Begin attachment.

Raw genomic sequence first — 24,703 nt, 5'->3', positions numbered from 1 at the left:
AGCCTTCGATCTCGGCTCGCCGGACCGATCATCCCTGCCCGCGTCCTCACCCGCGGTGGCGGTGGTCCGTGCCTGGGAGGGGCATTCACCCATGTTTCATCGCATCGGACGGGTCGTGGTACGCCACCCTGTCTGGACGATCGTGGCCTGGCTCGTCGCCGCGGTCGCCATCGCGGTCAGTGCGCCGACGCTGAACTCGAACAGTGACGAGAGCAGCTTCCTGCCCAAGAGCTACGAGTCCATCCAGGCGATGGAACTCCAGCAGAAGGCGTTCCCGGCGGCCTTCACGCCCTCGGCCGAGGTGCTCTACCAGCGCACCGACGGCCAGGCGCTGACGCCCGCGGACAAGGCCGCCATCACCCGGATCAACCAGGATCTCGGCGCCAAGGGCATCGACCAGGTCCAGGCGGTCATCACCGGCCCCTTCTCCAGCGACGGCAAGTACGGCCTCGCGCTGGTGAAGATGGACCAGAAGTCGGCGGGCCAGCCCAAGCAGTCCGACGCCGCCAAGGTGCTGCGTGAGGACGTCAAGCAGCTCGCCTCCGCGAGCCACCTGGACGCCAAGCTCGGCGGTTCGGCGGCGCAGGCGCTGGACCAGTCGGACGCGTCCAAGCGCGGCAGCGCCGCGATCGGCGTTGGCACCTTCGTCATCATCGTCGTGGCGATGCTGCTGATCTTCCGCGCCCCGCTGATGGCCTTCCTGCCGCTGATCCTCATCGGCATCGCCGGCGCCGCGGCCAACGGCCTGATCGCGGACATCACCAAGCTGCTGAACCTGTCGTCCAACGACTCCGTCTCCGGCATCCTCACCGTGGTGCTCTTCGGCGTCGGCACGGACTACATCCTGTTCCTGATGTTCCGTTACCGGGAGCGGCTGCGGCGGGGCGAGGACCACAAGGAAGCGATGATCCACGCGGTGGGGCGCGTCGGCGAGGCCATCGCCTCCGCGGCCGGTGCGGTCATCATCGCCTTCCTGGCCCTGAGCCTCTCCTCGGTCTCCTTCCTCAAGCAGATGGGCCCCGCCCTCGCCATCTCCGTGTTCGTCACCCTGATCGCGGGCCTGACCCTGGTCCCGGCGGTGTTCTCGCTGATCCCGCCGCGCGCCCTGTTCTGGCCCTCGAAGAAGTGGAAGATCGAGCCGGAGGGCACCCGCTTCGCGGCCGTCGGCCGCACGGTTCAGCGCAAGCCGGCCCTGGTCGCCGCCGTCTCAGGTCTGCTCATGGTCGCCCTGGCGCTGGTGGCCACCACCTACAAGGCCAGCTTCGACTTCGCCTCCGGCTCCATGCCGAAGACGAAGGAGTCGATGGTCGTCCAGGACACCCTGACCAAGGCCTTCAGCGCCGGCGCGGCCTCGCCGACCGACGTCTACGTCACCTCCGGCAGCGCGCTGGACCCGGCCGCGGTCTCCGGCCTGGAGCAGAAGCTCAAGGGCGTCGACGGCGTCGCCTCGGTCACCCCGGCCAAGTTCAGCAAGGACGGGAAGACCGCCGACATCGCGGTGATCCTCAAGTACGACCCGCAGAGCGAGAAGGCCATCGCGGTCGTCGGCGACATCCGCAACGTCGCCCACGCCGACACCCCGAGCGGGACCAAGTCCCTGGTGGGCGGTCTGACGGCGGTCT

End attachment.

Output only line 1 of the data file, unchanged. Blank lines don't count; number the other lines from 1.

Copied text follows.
Raw genomic sequence first — 24,703 nt, 5'->3', positions numbered from 1 at the left: